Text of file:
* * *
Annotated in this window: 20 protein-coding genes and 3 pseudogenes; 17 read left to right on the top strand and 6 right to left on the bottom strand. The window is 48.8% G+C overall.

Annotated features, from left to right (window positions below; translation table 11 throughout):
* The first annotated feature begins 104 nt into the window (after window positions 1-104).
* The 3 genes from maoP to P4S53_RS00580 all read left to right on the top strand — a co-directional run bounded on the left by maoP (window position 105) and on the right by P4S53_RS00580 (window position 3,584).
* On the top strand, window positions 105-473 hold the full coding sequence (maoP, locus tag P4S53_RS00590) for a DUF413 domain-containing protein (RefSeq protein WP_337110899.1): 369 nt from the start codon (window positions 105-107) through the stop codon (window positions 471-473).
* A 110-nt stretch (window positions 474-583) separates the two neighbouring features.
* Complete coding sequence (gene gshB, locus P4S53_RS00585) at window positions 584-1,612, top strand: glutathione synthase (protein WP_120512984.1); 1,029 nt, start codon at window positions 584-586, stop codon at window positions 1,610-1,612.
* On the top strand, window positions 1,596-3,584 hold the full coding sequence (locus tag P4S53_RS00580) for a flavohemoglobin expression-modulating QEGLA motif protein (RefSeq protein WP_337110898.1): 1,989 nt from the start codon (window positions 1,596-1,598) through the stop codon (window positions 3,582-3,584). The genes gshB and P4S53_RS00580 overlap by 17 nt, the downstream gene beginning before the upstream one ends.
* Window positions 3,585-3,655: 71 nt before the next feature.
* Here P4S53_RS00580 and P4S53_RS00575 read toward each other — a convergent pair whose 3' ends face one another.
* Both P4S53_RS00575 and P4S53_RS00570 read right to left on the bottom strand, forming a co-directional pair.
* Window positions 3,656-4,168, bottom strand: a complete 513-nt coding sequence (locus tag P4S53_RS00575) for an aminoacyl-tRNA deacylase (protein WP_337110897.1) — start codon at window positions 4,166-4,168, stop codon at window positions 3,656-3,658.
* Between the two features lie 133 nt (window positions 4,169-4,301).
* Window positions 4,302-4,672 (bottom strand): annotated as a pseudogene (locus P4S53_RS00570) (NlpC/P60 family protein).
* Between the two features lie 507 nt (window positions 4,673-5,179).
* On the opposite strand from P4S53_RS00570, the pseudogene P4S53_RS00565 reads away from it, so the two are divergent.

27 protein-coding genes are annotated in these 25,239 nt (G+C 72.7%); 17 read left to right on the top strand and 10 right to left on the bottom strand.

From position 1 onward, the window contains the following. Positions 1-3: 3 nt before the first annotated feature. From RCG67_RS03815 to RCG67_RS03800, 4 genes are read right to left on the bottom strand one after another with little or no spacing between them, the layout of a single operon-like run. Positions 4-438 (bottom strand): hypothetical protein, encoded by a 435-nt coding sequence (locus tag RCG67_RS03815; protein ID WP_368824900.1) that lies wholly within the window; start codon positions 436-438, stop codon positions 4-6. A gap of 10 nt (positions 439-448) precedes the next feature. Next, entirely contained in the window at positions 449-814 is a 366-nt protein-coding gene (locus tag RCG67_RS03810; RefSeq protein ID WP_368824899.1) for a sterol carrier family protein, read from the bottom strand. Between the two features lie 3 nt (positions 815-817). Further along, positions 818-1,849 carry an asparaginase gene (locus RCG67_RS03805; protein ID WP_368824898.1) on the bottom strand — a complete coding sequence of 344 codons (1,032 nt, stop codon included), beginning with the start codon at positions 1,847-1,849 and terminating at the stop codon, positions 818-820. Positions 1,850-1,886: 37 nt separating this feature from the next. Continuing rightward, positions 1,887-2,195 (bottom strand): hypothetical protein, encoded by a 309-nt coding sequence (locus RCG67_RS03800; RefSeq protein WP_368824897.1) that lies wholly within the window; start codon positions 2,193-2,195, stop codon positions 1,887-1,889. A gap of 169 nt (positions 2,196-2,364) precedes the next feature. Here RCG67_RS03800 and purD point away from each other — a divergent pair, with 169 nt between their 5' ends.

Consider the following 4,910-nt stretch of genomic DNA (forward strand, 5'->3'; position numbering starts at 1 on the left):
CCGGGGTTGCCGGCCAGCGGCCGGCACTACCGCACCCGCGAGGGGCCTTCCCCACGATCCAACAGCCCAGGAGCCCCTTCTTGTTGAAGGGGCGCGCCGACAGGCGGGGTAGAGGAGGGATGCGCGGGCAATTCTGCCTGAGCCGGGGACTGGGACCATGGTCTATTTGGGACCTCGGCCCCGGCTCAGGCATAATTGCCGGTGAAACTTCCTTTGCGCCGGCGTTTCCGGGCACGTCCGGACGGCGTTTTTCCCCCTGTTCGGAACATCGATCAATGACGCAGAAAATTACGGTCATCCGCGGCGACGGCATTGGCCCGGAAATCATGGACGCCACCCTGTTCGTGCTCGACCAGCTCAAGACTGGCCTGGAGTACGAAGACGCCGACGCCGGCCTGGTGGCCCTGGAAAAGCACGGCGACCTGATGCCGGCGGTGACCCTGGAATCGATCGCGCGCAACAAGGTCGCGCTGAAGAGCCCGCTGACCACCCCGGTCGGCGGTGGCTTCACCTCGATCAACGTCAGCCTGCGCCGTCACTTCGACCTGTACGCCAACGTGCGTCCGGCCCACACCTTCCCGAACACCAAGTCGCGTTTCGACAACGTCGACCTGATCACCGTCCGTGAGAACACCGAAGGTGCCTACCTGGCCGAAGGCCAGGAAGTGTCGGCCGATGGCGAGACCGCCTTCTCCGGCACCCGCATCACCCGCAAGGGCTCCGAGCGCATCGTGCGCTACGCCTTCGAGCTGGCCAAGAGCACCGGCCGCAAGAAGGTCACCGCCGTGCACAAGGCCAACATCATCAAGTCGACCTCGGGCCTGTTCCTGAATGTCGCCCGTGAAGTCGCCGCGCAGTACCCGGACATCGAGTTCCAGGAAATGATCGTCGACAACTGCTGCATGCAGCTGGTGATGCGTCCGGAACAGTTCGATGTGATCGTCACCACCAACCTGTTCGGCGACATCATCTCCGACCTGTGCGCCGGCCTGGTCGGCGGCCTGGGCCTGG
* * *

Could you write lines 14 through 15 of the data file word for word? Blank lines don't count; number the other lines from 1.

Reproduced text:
* Window positions 4,302-4,672 (bottom strand): annotated as a pseudogene (locus P4S53_RS00570) (NlpC/P60 family protein).
* Between the two features lie 507 nt (window positions 4,673-5,179).